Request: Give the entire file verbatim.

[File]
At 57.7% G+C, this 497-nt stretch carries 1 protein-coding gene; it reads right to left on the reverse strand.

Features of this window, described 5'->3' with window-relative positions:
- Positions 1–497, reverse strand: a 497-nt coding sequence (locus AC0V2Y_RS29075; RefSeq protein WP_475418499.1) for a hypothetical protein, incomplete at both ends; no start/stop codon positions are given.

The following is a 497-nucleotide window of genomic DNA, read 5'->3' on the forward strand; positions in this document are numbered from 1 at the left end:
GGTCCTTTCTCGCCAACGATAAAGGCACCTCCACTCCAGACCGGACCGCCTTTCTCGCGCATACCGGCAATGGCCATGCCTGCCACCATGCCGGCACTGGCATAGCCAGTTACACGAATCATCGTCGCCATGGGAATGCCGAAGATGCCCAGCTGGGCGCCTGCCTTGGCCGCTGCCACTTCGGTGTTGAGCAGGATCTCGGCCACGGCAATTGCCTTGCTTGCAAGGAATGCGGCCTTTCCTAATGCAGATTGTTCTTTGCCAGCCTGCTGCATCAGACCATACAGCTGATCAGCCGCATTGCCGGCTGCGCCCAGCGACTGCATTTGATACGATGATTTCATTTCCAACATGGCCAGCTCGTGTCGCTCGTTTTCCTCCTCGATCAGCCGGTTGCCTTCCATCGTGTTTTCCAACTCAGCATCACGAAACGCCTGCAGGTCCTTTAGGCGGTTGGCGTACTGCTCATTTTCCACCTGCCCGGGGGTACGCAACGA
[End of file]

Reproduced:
At 57.7% G+C, this 497-nt stretch carries 1 protein-coding gene; it reads right to left on the reverse strand.

Features of this window, described 5'->3' with window-relative positions:
- Positions 1–497, reverse strand: a 497-nt coding sequence (locus AC0V2Y_RS29075; RefSeq protein WP_475418499.1) for a hypothetical protein, incomplete at both ends; no start/stop codon positions are given.

The following is a 497-nucleotide window of genomic DNA, read 5'->3' on the forward strand; positions in this document are numbered from 1 at the left end:
GGTCCTTTCTCGCCAACGATAAAGGCACCTCCACTCCAGACCGGACCGCCTTTCTCGCGCATACCGGCAATGGCCATGCCTGCCACCATGCCGGCACTGGCATAGCCAGTTACACGAATCATCGTCGCCATGGGAATGCCGAAGATGCCCAGCTGGGCGCCTGCCTTGGCCGCTGCCACTTCGGTGTTGAGCAGGATCTCGGCCACGGCAATTGCCTTGCTTGCAAGGAATGCGGCCTTTCCTAATGCAGATTGTTCTTTGCCAGCCTGCTGCATCAGACCATACAGCTGATCAGCCGCATTGCCGGCTGCGCCCAGCGACTGCATTTGATACGATGATTTCATTTCCAACATGGCCAGCTCGTGTCGCTCGTTTTCCTCCTCGATCAGCCGGTTGCCTTCCATCGTGTTTTCCAACTCAGCATCACGAAACGCCTGCAGGTCCTTTAGGCGGTTGGCGTACTGCTCATTTTCCACCTGCCCGGGGGTACGCAACGA